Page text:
— By the Light of the Soul - A Novel • Mary E. Wilkins Freeman

... 16, 3 A.M.—She was rolling from one side of the bed to the other. At half-past three she wished the bed made, and they made it. She was looking very pale and anxious. Her eyes were sunk and her nose pinched, and the cheek bones were prominent. Her arms and hands were cold, her feet and legs were the same. Ann Jones, one of the nurses, says in her memoranda, "She was very restless and appeared to me to be sinking. Her lips were very dry, and her mouth seemed parched." The peculiar ...
— Fasting Girls - Their Physiology and Pathology • William Alexander Hammond

... introduction to Mark Lemon through Mr. (now Sir) Algernon Borthwick, and found the Editor "good-natured enough," as he himself says, "to allow me to do a dozen or so of initials, and a quarter-page illustration. They were all more or less pinched and painful things, and Mr. Lemon did not conceal from me that 'he was not knocked over by them.' But they were drawn on the block—not on paper—and from the strangeness and discomfort of it came ...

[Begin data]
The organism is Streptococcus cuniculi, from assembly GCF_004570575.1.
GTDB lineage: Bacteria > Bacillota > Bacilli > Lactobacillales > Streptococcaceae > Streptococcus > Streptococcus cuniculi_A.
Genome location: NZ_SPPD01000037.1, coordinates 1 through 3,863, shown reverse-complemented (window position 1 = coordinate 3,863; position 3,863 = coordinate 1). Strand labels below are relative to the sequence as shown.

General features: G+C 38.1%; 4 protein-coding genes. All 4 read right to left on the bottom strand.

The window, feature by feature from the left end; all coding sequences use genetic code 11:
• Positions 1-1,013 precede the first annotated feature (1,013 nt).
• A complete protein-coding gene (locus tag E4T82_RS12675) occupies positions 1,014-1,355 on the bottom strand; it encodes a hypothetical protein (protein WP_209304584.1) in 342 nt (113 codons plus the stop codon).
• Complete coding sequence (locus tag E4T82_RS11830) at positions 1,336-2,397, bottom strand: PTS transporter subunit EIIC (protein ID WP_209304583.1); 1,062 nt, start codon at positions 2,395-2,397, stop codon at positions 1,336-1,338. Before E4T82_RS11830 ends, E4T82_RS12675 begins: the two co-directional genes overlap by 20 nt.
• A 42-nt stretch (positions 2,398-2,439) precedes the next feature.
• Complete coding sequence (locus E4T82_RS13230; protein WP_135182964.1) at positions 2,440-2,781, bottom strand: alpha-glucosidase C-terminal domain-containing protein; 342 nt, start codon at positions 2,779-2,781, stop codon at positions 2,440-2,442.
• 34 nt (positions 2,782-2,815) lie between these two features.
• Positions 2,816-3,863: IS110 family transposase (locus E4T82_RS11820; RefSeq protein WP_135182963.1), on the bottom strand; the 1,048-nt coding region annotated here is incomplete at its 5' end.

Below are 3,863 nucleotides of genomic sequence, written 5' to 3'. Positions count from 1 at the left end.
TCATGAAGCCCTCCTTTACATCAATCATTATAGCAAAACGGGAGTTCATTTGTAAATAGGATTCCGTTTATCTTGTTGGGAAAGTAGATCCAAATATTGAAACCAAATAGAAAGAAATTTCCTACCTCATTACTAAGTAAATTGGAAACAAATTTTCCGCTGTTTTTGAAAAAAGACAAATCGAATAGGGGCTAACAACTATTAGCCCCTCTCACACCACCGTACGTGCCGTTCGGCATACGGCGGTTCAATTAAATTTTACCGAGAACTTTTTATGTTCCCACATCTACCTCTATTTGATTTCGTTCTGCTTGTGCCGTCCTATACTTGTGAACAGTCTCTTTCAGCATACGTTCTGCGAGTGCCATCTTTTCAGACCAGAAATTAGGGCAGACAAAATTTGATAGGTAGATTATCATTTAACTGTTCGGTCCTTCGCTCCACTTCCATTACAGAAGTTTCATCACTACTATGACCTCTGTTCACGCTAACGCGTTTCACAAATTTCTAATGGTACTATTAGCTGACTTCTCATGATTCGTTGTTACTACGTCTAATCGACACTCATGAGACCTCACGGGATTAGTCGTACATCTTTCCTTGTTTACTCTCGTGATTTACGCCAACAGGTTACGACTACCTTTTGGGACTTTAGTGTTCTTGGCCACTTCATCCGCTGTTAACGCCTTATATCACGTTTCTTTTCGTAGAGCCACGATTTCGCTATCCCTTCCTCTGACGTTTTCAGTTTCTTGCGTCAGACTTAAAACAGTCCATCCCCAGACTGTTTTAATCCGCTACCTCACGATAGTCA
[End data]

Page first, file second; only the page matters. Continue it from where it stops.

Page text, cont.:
— The History of "Punch" • M. H. Spielmann

... meat should be firm and close in grain, and red in colour, the fat white and firm. Mutton is in its prime when the sheep is about five years old, though it is often killed much younger. If too young, the flesh feels tender when pinched; if too old, on being pinched it wrinkles up, and so remains. In young mutton, the fat readily separates; in old, it is held together by strings of skin. In sheep diseased of the rot, the flesh is very pale-coloured, the fat ...
— Enquire Within Upon Everything - The Great Victorian Domestic Standby • Anonymous